(Cy*clop"ic) a. [Gr. fr. .] Pertaining to the Cyclops; Cyclopean.
(Cy"clops) n. sing. & pl. [L. Cyclops, Gr. Ky`klwps (strictly round- eyed), pl. Ky`klwpes;
ky`klos circle + 'w`ps eye.]
1. (Gr. Myth.) One of a race of giants, sons of Neptune and Amphitrite, having but one eye, and that
in the middle of the forehead. They were fabled to inhabit Sicily, and to assist in the workshops of Vulcan,
under Mt. Etna.
Pope, in his translation of the "Odyssey," uniformly spells this word Cyclop, when used in the singular.
2. (Zoöl.) A genus of minute Entomostraca, found both in fresh and salt water. See Copepoda.
3. A portable forge, used by tinkers, etc.
(Cy`clo*ra"ma) n. [Cyclo- + Gr. "o`rama sight, spectacle.] A pictorial view which is extended
circularly, so that the spectator is surrounded by the objects represented as by things in nature. The
realistic effect is increased by putting, in the space between the spectator and the picture, things adapted
to the scene represented, and in some places only parts of these objects, the completion of them being
carried out pictorially.
(Cy"clo*scope) n. [Cyclo- + -scope.] A machine for measuring at any moment velocity of
rotation, as of a wheel of a steam engine. Knight.
(||Cy*clo"sis) n. [NL., fr. Gr. ky`klwsis circulation, from kykloy^n. See Cyclone.] (Bot.) The
circulation or movement of protoplasmic granules within a living vegetable cell.
(||Cy*clos"to*ma) n. pl. [NL., fr. Gr. ky`klos circle +
sto`ma, -atos mouth.] (Zoöl.) A division of Bryozoa, in which the cells have circular apertures.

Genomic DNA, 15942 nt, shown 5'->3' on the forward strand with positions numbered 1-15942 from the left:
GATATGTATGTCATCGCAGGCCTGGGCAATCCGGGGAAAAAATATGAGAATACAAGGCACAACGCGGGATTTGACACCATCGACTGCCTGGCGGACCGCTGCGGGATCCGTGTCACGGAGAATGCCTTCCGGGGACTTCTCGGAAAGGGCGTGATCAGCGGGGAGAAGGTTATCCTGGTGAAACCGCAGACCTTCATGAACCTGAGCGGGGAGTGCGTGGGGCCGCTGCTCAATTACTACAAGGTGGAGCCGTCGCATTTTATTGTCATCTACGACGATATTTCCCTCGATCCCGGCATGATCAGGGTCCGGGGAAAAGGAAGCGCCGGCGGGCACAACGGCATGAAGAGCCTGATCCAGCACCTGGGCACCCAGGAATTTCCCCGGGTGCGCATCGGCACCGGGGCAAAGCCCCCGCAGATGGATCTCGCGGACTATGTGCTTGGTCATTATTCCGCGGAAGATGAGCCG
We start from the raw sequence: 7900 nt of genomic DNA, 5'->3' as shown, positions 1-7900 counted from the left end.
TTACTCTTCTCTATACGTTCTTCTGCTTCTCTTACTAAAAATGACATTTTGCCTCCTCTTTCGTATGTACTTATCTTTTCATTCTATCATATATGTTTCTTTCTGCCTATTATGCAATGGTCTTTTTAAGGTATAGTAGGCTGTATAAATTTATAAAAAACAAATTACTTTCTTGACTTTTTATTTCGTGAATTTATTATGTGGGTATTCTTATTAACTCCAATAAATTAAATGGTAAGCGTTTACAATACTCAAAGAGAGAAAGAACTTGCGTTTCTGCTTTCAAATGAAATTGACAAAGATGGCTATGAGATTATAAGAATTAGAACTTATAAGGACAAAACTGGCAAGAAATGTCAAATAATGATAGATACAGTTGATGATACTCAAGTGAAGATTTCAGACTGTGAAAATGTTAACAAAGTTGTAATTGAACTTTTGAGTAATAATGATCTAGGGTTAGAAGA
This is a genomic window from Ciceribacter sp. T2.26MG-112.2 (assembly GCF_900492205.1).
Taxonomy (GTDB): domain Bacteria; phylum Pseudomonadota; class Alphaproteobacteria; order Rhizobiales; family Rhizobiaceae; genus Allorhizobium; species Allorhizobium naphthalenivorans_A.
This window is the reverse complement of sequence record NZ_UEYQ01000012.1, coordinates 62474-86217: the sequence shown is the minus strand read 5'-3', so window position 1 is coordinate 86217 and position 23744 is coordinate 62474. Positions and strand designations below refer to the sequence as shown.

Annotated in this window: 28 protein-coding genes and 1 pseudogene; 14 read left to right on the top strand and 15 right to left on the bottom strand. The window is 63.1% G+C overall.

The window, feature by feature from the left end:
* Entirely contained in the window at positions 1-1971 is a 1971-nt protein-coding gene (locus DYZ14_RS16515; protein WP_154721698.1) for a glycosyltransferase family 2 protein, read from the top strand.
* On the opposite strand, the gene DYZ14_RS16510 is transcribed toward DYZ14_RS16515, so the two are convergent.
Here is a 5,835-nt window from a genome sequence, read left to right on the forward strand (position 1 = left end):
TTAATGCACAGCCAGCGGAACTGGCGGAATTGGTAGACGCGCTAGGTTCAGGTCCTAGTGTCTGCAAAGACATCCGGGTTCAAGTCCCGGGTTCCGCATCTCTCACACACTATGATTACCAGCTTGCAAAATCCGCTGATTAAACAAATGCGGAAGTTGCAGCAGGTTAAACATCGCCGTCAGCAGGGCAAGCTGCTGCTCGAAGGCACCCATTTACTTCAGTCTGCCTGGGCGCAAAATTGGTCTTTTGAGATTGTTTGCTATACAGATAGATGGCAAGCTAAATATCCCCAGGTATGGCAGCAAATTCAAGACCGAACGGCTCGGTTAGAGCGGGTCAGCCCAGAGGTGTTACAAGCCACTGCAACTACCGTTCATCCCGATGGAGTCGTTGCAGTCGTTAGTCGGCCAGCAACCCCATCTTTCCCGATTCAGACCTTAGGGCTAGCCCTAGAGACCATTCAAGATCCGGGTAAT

(Cy*clos"to*mous) (s?-kl?s"t?-m?s), a. (Zoöl.) Pertaining
to the Cyclostomi.
(||Cy*clos"to*mi) n. pl. [NL. See Cyclostomata.] (Zoöl.) A glass of fishes having a suckerlike
mouth, without jaws, as the lamprey; the Marsipobranchii.
(Cy`clo*sty"lar) a. [Cyclo- + Gr. sty^los column.] Relating to a structure composed of a
circular range of columns, without a core or building within. Weale.
(Cy"clo*style) n. [Cyclo + style.] A contrivance for producing manifold copies of writing
or drawing. The writing or drawing is done with a style carrying a small wheel at the end which makes
minute punctures in the paper, thus converting it into a stencil. Copies are transferred with an inked
(Cy"der) n. See Cider. [Archaic]
(Cy*do"nin) n. (Chem.) A peculiar mucilaginous substance extracted from the seeds of the
quince and regarded as a variety of amylose.
(Cyg"net) n. [Dim. of F. cygne swan, L. cycnus. cygnus, fr. Gr. ky`klos: but F. cygne seems
to be an etymological spelling of OF. cisne, fr. LL. cecinus, cicinus, perh. ultimately also fr. Gr. ky`klos.]
(Zoöl.) A young swan. Shak.
(Cyg"nus) n. [L., a swan.] (Astron.) A constellation of the northern hemisphere east of, or
following, Lyra; the Swan.